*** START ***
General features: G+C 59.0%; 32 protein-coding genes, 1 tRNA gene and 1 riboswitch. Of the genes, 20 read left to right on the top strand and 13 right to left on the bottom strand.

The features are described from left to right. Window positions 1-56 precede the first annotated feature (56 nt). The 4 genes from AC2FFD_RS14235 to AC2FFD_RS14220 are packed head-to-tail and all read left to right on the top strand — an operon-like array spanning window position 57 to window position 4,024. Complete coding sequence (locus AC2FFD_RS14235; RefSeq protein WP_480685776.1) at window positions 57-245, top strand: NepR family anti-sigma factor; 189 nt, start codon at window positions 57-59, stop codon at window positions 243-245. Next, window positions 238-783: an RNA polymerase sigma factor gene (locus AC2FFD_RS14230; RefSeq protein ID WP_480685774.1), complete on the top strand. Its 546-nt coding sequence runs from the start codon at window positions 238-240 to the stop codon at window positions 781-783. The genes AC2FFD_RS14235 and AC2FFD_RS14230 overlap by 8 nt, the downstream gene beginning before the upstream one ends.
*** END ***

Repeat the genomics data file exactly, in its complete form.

General features: G+C 59.0%; 32 protein-coding genes, 1 tRNA gene and 1 riboswitch. Of the genes, 20 read left to right on the top strand and 13 right to left on the bottom strand.

The features are described from left to right. Window positions 1-56 precede the first annotated feature (56 nt). The 4 genes from AC2FFD_RS14235 to AC2FFD_RS14220 are packed head-to-tail and all read left to right on the top strand — an operon-like array spanning window position 57 to window position 4,024. Complete coding sequence (locus AC2FFD_RS14235; RefSeq protein WP_480685776.1) at window positions 57-245, top strand: NepR family anti-sigma factor; 189 nt, start codon at window positions 57-59, stop codon at window positions 243-245. Next, window positions 238-783: an RNA polymerase sigma factor gene (locus AC2FFD_RS14230; RefSeq protein ID WP_480685774.1), complete on the top strand. Its 546-nt coding sequence runs from the start codon at window positions 238-240 to the stop codon at window positions 781-783. The genes AC2FFD_RS14235 and AC2FFD_RS14230 overlap by 8 nt, the downstream gene beginning before the upstream one ends.